Shabby chic: Kate makes unusual style statement with frayed coat meant to look as if it's been ripped at the seams
With glossy locks, manicured nails and flawless make-up, the Duchess of Cambridge is the ultimate poster girl for polished perfection.
So when she was pictured at department store Fortnum & Mason yesterday wearing a frayed blue coat, onlookers were left wondering if Kate was suffering from a wardrobe malfunction – or if the garment was meant to be coming away at the seams.
Kate snapped up the tweed-style design, by Italian label M Missoni, at outlet mecca Bicester Village last year.
Wardrobe malfunction The Duchess of Cambridge wore a M Missoni coat at Fortnum & Mason yesterday
A spokesperson for the label said the wool knit-weave was made to look distressed and worn-out.
And knowing her every move is scrutinised at public engagements, it is unlikely a usually meticulous Kate would have failed to have the coat mended if that were not the case.
The frayed design is from the 2010 Autumn/Winter collection, and she paid significantly less than its original 765 price tag.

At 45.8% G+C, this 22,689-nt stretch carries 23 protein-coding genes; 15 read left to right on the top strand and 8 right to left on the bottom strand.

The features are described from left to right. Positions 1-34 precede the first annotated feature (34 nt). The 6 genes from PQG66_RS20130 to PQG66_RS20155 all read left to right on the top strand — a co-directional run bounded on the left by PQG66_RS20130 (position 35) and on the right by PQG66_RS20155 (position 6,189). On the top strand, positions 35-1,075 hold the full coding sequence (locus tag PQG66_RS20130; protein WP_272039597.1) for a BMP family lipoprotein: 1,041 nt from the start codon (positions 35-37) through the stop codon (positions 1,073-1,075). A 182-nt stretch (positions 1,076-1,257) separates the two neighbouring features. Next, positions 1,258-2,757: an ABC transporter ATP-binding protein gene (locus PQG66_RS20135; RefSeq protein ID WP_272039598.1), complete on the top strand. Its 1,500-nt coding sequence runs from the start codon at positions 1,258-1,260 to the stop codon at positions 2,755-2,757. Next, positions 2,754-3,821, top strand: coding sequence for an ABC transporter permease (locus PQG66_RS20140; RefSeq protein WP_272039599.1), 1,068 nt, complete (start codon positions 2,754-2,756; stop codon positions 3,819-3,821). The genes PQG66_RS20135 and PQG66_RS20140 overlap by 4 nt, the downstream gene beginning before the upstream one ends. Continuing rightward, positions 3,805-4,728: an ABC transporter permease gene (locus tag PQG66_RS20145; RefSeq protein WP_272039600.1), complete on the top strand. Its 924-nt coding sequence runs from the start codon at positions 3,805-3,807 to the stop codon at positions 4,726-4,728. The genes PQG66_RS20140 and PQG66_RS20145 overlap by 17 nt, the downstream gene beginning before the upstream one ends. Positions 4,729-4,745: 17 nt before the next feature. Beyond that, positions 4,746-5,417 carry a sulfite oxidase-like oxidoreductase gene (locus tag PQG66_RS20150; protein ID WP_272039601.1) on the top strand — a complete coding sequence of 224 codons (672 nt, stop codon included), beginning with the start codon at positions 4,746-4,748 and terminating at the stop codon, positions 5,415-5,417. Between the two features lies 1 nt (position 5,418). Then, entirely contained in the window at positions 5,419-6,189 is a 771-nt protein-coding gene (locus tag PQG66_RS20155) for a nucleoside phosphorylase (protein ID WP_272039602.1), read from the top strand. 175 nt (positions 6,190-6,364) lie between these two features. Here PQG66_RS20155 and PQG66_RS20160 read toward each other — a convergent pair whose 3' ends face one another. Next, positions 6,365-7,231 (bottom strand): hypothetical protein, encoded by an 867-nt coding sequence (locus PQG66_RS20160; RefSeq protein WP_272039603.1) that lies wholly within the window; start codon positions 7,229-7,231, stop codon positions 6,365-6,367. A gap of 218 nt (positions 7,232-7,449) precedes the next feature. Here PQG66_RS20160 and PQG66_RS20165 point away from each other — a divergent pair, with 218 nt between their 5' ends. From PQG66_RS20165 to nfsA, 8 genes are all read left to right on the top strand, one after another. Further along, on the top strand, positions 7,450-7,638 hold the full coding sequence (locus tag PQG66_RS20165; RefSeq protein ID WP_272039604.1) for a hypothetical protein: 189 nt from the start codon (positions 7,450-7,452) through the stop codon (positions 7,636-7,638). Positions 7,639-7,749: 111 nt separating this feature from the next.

The frayed design appeared to be ripped in some places…
A M Missoni coat was recently on sale at my-wardrobe.com with a similar frayed look
Kate, who was out with the Queen and her
step-mother-in-law Camilla, was probably sporting the shabby chic
add a vintage feel to her outfit.
A green wool boucle coat by the Italian diffusion label was recently sold on retail site My-wardrobe.com sporting similar fringing.
Either way, kate's outfit was given the thumbs up.
She navigated the tricky decision of
what to wear for a day out with the in-laws with her usual aplomb, and
looked impeccable alongside her new relatives.
She also wore two daffodils on her lapel
in honour of St Davids day,
stuck to what is fast becoming her signature style, sporting a neat and
simple coat dress which showed off her exceptionally well-toned legs.
Although she sparked some criticism by wearing a European label, she made up for it with a pair of shoes by British designer Rupert Sanderson.
More than 150 people, including former
members of staff, had been invited to the tea party after which the
Queen renamed the store’s restaurant the Diamond Jubilee Tea Station.